Nigeria: Assessing INEC Ahead Next Elections | Leadership Newspapers

The Independent National Electoral Commission has rolled out plans to conduct elections in six states. The commission was prevented from conducting elections in these states during the 2011 general elections by a court ruling after it had claimed that the tenure of the governors in question should have ended on May, 29 2011 in spite of the fact that their 2007 elections into office had been annulled and they had to face re-election.

INEC has now come to terms with the court ruling which determined when the tenure of each of the governors is to end. INEC is to hold governorship election in Kogi State on December 3 where the tenure of the Governor Ibrahim Idris will end on April 4, 2012. According to the commission’s timetable, the governorship election in Adamawa will hold on January 14, 2012 and the four years of Murtala Nyako will end on April 30, 2012. In Bayelsa, the election will hold February 11, 2012 and the tenure of Timipre Silva ends on May 27, 2012.

Morocco: Thousands of Moroccans make final boycott call 5 days before elections | The Washington Post

Thousands of Moroccans from the pro-democracy movement made a final call Sunday to boycott upcoming elections with protests across the country. At least 3,000 people marched through the capital Rabat and another 4,000 chanted demonstrated in Casablanca, the country’s largest city. Demonstrations took place in other cities across the country as well.

Anti-government protesters hold Moroccan national flag, left, and the 20th February movement flag in red black and white during a rally organized by the 20th February, the Moroccan Arab Spring movement in Casablanca, Morocco, Sunday, Nov 20, 2011, in a mass popular call to bring more democracy into this North African kingdom. Some thousands of Moroccans from the pro-democracy movement braved pouring rain and high winds in Casablanca to make a final call to boycott upcoming elections.

Spain: Cubans who became Spanish citizens recently are voting in Spain’s elections Sunday |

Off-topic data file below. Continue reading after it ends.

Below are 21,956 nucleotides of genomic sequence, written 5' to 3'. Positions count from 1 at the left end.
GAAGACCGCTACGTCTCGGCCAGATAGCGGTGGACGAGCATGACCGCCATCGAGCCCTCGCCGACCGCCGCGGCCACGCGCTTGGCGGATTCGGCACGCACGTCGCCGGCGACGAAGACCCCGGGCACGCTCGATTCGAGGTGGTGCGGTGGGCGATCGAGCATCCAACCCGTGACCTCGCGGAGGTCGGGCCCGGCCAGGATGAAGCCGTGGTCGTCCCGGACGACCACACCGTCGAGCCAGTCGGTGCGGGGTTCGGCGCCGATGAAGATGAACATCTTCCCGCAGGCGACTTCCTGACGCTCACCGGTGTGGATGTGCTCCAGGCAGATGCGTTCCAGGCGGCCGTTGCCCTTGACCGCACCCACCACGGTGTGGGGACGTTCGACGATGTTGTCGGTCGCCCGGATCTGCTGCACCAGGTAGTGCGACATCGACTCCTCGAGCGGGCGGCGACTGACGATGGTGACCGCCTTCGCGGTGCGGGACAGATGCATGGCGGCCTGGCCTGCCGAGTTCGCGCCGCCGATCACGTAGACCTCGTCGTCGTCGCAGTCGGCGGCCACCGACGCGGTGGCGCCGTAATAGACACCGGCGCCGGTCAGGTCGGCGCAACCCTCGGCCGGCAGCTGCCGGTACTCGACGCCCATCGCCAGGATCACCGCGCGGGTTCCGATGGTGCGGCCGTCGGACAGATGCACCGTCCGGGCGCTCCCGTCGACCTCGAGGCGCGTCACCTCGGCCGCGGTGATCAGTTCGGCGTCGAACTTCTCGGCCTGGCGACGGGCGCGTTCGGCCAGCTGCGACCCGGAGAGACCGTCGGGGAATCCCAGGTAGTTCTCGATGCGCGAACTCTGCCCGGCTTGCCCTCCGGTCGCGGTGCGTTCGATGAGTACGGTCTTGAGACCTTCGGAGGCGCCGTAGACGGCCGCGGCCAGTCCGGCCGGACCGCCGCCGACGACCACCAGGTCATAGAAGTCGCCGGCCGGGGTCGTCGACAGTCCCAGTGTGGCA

Some Cubans will vote in their first democratic elections this Sunday. But they won’t be electing anyone in their own country. Instead, they will vote in Spain’s parliamentary elections because they are among the more than 25,000 Cubans who took advantage of a 2006 Spanish law that grants citizenship to the foreign-born grandchildren of Spanish emigrants.

More than 12,000 Spanish citizens living in Cuba requested mail-in ballots for Sunday’s parliamentary election, according to Spanish news media reports. Among them are expected to be some who were born Cuban and recently became Spaniards.

Spain: People’s party sweeps to crushing victory over Socialists | The Guardian

The conservative People’s party (PP) of Mariano Rajoy has swept to a landslide victory in Spain’s general election, inheriting sky-high unemployment and one of the shakiest economies in Europe. Rajoy’s PP gained an absolute parliamentary majority with a crushing 16 percentage point win over the Socialists of outgoing prime minister José Luis Rodríguez Zapatero.

The Socialists lost a third of their seats as voters dumped a government that presided over a dramatic economic slump which has left 23% of Spaniards out of work. With the PP winning 186 of the 350 seats in parliament, 56-year-old Rajoy was given a free hand to carry out sweeping reforms and impose further austerity in an attempt to turn the country around.